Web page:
TCM FF: The Manchurian Candidate (1962)

This film is so well known that it has been remade and there dozens of cultural references to it in the political world. In pop culture I just caught a reference to it in the new “Captain America: Civil War” film, as Tony Stark tries to talk to Steve Rogers, he asks Bucky, the Winter Soldier, to put down his weapon, and he refers to him as “Manchurian Candidate”. This obvious reference to brainwashing comes up in a dramatic moment with a humorous context, and that is the way the whole film feels. It is a drama of political intrigue with assassination at it’s heart, but it is filled with comic moments that make you shake your head at the audacity of the story telling and film making.

 

Amanda had never seen it before, despite the fact that it seems to be on our Retro Channel on a weekly basis (not TCM, I think it is a Fox feed). It was rediscovered in the mid 80s, and the story I heard was that Frank Sinatra asked one of his people why he never saw the movie on the late show, and they explained that he controlled the rights and had mostly pulled it from circulation after the JFK assassination. Frank decided it needed to be out and I remember going to a screening on the west side of L.A. when a baby shower was taking place at my friend Rick’s house. He and I went to see it and had very similar reactions. We both thought the movie was great but it has some strange stuff in it.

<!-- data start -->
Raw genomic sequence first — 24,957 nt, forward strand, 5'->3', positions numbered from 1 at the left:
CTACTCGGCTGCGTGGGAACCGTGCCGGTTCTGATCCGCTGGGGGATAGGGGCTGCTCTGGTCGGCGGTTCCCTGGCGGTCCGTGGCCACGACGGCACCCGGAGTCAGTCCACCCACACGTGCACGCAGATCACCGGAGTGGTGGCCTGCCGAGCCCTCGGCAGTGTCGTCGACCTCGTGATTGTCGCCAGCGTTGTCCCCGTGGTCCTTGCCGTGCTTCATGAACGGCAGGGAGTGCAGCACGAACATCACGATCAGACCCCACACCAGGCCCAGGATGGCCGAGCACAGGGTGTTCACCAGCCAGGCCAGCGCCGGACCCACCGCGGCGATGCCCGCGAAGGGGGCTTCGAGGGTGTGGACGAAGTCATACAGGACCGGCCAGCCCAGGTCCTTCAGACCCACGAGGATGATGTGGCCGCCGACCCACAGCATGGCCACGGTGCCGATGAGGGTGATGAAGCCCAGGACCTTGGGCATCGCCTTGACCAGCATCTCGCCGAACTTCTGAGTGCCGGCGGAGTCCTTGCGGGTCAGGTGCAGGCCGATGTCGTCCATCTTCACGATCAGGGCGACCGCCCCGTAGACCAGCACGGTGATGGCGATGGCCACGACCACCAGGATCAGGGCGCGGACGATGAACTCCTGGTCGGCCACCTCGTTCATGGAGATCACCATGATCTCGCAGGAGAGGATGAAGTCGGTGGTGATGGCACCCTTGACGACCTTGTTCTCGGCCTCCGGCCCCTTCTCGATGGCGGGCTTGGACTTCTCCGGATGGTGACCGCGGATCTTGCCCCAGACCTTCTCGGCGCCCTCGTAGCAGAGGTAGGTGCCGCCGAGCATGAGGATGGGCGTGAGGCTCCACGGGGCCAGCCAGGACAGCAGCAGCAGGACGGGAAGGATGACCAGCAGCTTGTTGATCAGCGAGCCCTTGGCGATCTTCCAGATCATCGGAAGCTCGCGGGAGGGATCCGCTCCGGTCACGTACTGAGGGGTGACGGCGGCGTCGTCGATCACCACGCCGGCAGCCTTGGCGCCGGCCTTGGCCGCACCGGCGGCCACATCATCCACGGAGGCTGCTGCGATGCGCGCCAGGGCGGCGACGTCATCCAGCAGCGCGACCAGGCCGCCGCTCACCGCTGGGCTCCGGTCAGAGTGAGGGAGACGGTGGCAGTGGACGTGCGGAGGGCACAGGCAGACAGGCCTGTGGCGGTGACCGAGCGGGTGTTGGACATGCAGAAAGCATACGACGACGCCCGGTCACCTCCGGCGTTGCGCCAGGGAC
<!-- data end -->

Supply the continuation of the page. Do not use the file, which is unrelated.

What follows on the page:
Among the oddest things in the film is the meeting between Janet Leigh and Frank Sinatra’s characters on a train. The pick up lines she uses on him and the daffy way he responds to her are just so different, you wonder if they are in the same scene together, much less the same movie. Leigh’s character has no reason to exist in the film at all, so maybe the dialogue was tweaked to give  her character something memorable to do.

Just about everyone else who made the picture is dead, but 94 year old Angela Lansbury is still around and she graced this screening with her presence. She is an impressive figure who has a mind sharp enough to put guest interviewer Alec Baldwin to shame. She was quick to come up with names and moments that Mr. Baldwin seemed only to half remember. It’s not that he did a bad job, it’s just that he seemed so much less engaged than the woman 37 years his senior who still is as sharp as a tack.

The audience was very appreciative and they should be. This was Lansbury’s last Oscar nominated performance and except for a very few occasions, she slipped back into theater work and only returned to Hollywood for the TV series that she starred in for 12 years and 260 plus episodes. Which by the way has been off the air for twenty years if you want to feel a little old. She was terrific in the movie, but had the unfortunate luck to be up against a sixteen year old in the part of a lifetime in 1962. In an odd coincidence Patty Duke, the winner from that year, passed away only a few weeks ago.  One of the things that make film great for we fans however is that these performances will be around a long time after the stars have moved on. Although in Ms. Lansbury’s case, that may never happen.

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